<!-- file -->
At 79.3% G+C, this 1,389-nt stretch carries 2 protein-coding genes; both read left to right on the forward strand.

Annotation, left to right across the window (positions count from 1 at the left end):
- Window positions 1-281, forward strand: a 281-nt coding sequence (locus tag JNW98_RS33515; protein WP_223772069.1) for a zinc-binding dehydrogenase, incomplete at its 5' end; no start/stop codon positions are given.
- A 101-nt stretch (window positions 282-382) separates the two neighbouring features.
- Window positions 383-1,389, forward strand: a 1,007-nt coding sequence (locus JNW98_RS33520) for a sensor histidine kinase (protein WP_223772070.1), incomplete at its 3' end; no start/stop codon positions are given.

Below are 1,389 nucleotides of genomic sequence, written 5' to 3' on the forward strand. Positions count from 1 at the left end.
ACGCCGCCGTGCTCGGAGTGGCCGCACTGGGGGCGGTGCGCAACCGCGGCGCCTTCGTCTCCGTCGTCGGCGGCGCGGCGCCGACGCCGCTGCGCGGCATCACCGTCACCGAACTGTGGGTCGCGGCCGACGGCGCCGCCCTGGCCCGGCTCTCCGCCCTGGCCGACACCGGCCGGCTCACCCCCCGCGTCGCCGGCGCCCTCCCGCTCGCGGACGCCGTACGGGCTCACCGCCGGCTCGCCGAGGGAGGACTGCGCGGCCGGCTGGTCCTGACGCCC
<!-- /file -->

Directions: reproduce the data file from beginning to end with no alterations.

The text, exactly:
At 79.3% G+C, this 1,389-nt stretch carries 2 protein-coding genes; both read left to right on the forward strand.

Annotation, left to right across the window (positions count from 1 at the left end):
- Window positions 1-281, forward strand: a 281-nt coding sequence (locus tag JNW98_RS33515; protein WP_223772069.1) for a zinc-binding dehydrogenase, incomplete at its 5' end; no start/stop codon positions are given.
- A 101-nt stretch (window positions 282-382) separates the two neighbouring features.
- Window positions 383-1,389, forward strand: a 1,007-nt coding sequence (locus JNW98_RS33520) for a sensor histidine kinase (protein WP_223772070.1), incomplete at its 3' end; no start/stop codon positions are given.

Below are 1,389 nucleotides of genomic sequence, written 5' to 3' on the forward strand. Positions count from 1 at the left end.
ACGCCGCCGTGCTCGGAGTGGCCGCACTGGGGGCGGTGCGCAACCGCGGCGCCTTCGTCTCCGTCGTCGGCGGCGCGGCGCCGACGCCGCTGCGCGGCATCACCGTCACCGAACTGTGGGTCGCGGCCGACGGCGCCGCCCTGGCCCGGCTCTCCGCCCTGGCCGACACCGGCCGGCTCACCCCCCGCGTCGCCGGCGCCCTCCCGCTCGCGGACGCCGTACGGGCTCACCGCCGGCTCGCCGAGGGAGGACTGCGCGGCCGGCTGGTCCTGACGCCC